My name is Jacob. I should probably tell you I’m 8. I have two sisters. One is 9 and the other is 5. I draw a lot. It gets me in trouble sometimes. I draw in school when I’m not supposed to and my teacher tells me to stop, but I can’t! I have to draw! My parents don’t like it either. I mean they like that I draw but not when we have to go somewhere and I can’t stop drawing, or at the dinner table or stuff like that.
I should probably also tell you I have a super power. It’s not cool like Spider-Man or the Hulk. I don’t know how I got it. I’ve never saved anyone…
I don’t know if it’s really a super power. I can’t control it. And no one knows. But I see things…like…things that are going to happen. And when I do, I have to draw it. If I don’t draw it in time, then it still happens but it’s worse, like I’m getting punished for not doing it in time. It’s been happening as long as I can remember.
The first time, I was in Kindergarten. It was in the afternoon, after lunch I think. We were drawing and I was trying to think of something to draw. I imagined myself sitting in the front office of the school, but it was dark out. I didn’t have any reason to not draw it, so I did. After school I waited in line for my mom to come pick me up. I waited and waited. Finally, the principal brought me inside. I waited. They called my mom. They called my dad. But there was no answer, so I waited more. It got dark and I was still in the office waiting. I thought of my picture, how it had been so clear in my mind. There was a squealing of tires in the parking lot as my mom’s white van came flying in.
“I’m so sorry. I have no idea what happened. It will never happen again.” She apologized to the principal over and over again as she ushered me out the door.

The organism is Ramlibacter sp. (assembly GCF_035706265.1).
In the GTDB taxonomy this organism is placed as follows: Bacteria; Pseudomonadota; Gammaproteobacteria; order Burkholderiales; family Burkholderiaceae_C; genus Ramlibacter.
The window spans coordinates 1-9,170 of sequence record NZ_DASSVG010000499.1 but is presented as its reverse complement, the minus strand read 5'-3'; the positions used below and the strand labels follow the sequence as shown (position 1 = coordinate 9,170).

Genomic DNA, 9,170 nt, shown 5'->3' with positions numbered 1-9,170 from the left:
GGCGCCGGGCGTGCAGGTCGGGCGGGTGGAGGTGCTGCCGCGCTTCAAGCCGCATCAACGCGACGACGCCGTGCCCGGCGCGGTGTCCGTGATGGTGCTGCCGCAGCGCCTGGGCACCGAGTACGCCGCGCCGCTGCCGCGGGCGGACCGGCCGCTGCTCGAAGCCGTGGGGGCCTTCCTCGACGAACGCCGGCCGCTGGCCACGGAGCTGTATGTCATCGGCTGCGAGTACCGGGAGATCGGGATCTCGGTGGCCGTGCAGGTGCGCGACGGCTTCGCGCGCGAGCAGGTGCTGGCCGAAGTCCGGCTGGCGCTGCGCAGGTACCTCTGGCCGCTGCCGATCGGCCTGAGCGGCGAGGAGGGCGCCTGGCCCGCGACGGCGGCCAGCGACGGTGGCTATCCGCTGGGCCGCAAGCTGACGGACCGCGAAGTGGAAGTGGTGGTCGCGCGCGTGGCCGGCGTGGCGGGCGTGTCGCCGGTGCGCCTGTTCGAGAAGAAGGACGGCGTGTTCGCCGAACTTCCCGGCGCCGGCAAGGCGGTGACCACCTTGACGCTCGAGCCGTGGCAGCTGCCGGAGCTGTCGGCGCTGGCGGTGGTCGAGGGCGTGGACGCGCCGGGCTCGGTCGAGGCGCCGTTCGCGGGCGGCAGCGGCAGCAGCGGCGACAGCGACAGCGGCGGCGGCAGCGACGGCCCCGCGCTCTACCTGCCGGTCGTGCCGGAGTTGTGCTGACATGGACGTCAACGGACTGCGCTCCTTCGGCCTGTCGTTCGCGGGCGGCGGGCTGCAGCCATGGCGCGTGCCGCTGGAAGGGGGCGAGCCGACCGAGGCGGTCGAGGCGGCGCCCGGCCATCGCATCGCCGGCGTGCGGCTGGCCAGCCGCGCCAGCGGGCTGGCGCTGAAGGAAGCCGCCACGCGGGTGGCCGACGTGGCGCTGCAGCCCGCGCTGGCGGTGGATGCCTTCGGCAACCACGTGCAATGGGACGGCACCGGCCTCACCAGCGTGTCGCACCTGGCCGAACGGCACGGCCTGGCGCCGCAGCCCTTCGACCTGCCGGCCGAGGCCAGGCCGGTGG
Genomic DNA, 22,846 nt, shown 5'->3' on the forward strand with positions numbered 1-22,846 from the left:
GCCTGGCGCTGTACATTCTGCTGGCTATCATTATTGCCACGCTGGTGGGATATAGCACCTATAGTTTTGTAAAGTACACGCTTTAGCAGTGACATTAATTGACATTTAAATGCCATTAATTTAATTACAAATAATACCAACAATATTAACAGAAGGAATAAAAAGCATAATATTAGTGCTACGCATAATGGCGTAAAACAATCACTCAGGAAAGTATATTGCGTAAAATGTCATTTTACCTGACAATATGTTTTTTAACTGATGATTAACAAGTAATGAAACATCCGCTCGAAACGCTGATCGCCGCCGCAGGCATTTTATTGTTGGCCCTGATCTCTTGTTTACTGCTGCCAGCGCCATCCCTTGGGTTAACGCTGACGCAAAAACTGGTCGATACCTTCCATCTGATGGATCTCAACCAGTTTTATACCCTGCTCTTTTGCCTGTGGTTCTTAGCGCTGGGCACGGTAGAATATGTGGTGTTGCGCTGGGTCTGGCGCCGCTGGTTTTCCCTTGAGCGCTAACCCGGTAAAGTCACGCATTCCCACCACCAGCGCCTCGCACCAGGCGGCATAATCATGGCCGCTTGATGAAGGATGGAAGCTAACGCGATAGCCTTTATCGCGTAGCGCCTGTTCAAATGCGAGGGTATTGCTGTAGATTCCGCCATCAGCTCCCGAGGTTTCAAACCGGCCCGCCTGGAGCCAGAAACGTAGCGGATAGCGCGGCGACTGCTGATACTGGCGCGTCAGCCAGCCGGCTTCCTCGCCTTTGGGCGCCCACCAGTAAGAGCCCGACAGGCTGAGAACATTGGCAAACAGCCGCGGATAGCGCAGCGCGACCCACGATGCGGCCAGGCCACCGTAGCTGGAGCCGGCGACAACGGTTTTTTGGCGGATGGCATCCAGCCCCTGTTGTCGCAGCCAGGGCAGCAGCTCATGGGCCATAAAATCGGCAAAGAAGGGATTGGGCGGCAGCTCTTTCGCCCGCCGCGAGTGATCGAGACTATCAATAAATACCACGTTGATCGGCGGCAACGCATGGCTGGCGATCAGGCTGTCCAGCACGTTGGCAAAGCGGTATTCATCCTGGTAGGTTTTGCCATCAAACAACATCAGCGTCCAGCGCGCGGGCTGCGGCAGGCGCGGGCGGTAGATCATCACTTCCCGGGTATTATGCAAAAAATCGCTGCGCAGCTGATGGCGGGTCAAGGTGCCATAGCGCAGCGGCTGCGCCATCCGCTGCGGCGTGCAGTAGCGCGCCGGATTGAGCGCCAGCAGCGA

When we got home, I showed her the picture of me waiting in the dark and she burst into tears. I ate and went to bed, but from my room I could hear my mom and dad talking. “I’m a terrible mother.”
“No, you aren’t. It was just an accident.” My dad’s voice was reassuring.
“Yes I am. Look what Jacob drew.”
“It doesn’t mean anything, he was just drawing what was going on.”
“I don’t know what happened! The baby was napping and I was folding laundry… I must have fallen asleep too. I woke up and it was dark…I never sleep like that!”
It was small things like that mostly. Until it wasn’t. Last year I was sitting in class. We were learning subtracting 100’s. It was pretty easy. By then I was kind of used to the visions, so they didn’t worry me. I saw my dog. She had gotten out of the yard and was running in the street. A car is coming and my dad is running towards the street, but he doesn’t make it. There’s a thud and a that’s it. Like that she’s gone.
My eyes welled. A sob started rising in my throat. But then, anger. I wouldn’t draw it! I refused to do it. I stood up, and before my teacher could ask what was wrong, I ran out. I ran to the bathroom and locked myself in the stall. I wouldn’t draw it and it wouldn’t come true. I would save her. But I had no idea how much worse things could get…